To

you, and toward your friend; whose love had spoke,

Even since it could speak, from an infant, freely,
That it was yours. Now, for conspiracy,

I know not how it tastes; though it be dish'd
For me to try how: all I know of it,

Is, that Camillo was an honest man;

And, why he left your court, the gods themselves, Wotting no more than I, are ignorant.

Leon. You knew of his departure, as you know What you have underta'en to do in his absence.

Her. Sir,

You speak a language that I understand not:
My life stands in the level of your dreams,
Which I'll lay down.

Leon.

Your actions are my dreams;

You had a bastard by Polixenes,

And I but dream'd it:-As you were past all shame,
(Those of your fact are so,) so past all truth:
Which to deny, concerns more than avails:
For as

Thy brat hath been cast out, like to itself,
No father owning it, (which is, indeed,
More criminal in thee, than it,) so thou
Shalt feel our justice; in whose easiest passage,
Look for no less than death.

Her. Sir, spare your threats; The bug, which you would fright me with, I seek. To me can life be no commodity:

The crown and comfort of my life, your favour,
I do give lost; for I do feel it gone,

But know not how it went: My second joy,
And first-fruits of my body, from his presence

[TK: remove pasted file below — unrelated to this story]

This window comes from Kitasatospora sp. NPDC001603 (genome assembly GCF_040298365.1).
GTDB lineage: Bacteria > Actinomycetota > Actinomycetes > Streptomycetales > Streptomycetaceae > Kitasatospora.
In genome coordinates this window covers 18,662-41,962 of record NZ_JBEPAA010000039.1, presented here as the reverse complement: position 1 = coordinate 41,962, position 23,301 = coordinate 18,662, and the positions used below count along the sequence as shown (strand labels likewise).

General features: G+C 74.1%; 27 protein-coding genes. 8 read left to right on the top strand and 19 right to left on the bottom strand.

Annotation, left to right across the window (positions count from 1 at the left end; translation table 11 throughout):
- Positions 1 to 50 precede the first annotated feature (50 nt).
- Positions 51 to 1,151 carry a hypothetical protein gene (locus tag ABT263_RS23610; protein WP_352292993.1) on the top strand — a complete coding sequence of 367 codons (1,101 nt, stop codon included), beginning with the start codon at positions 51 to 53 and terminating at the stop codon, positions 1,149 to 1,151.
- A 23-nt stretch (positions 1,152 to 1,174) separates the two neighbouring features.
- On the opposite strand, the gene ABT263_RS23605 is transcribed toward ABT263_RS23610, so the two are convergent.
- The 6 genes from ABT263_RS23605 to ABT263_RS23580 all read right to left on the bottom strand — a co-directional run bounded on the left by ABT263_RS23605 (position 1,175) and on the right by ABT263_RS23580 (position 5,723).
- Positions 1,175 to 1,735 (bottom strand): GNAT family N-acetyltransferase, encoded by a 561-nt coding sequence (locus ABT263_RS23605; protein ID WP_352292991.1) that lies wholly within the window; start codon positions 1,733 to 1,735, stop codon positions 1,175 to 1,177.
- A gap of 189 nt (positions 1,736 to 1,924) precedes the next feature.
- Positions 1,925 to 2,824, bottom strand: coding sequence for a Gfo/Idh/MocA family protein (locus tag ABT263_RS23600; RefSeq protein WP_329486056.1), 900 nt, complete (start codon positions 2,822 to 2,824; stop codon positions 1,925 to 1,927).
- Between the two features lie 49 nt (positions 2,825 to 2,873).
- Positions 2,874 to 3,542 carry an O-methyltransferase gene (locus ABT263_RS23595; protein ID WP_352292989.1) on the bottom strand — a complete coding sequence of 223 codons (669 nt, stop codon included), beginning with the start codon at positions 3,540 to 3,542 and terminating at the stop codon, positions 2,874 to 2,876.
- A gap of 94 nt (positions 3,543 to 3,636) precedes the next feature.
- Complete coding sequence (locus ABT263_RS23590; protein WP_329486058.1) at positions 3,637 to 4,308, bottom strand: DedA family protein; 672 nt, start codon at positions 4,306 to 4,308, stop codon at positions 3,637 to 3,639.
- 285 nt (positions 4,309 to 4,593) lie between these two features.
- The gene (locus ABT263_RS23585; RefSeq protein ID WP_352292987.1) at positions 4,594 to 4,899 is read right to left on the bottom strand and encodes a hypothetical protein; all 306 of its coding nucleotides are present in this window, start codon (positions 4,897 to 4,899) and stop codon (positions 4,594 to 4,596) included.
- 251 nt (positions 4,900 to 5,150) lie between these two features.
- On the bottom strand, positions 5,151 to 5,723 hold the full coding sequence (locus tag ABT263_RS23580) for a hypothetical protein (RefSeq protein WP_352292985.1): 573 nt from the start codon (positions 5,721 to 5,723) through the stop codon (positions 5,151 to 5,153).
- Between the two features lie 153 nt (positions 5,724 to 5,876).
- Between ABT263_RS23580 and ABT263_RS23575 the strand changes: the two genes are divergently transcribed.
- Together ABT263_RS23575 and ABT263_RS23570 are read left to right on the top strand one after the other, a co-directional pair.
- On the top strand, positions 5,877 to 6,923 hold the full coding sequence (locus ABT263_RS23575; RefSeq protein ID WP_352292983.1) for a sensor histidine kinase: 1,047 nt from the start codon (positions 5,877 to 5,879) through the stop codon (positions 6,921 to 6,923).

I am barr'd, like one infectious: My third comfort,
Starr'd most unluckily, is from my breast
The innocent milk in its most innocent mouth,
Haled out to murder: Myself on every post
Proclaim'd a strumpet; With immodest hatred,
The child-bed privilege denied, which 'longs
To women of all fashion;-Lastly, hurried
Here to this place, i'the open air, before
I have got strength of limit. Now, my liege,
Tell me what blessings I have here alive,

That I should fear to die? Therefore, proceed.
But yet hear this; mistake me not;--No! life,
I prize it not a straw:-but for mine honour,
(Which I would free,) if I shall be condemn'd
Upon surmises; all proofs sleeping else,
But what your jealousies awake; I tell you,
'Tis rigour, and not law.-Your honours all,
I do refer me to the oracle;

Apollo be my judge.

1 Lord.

This your request
Is altogether just: therefore, bring forth,
And in Apollo's name, his oracle.

[Exeunt certain Officers. Her. The emperor of Russia was my father: O, that he were alive, and here beholding His daughter's trial! that he did but see The flatness of my misery; yet with eyes Of pity, not revenge!

Re-enter Officers, with Cleomenes and Dion.

Offi. You here shall swear upon this sword of justice,

That you, Cleomenes and Dion, have

Been both at Delphos; and from thence have brought
This seal'd-up oracle, by the hand deliver'd
Of
great Apollo's priest; and that, since then,
You have not dar'd to break the holy seal,
Nor read the secrets in't.

Cleo. Dion.

All this we swear.

Leon. Break up the seals, and read. Offi. [reads.] Hermione is chaste, Polixenes blameless, Camillo a true subject, Leontes a jealous tyrant,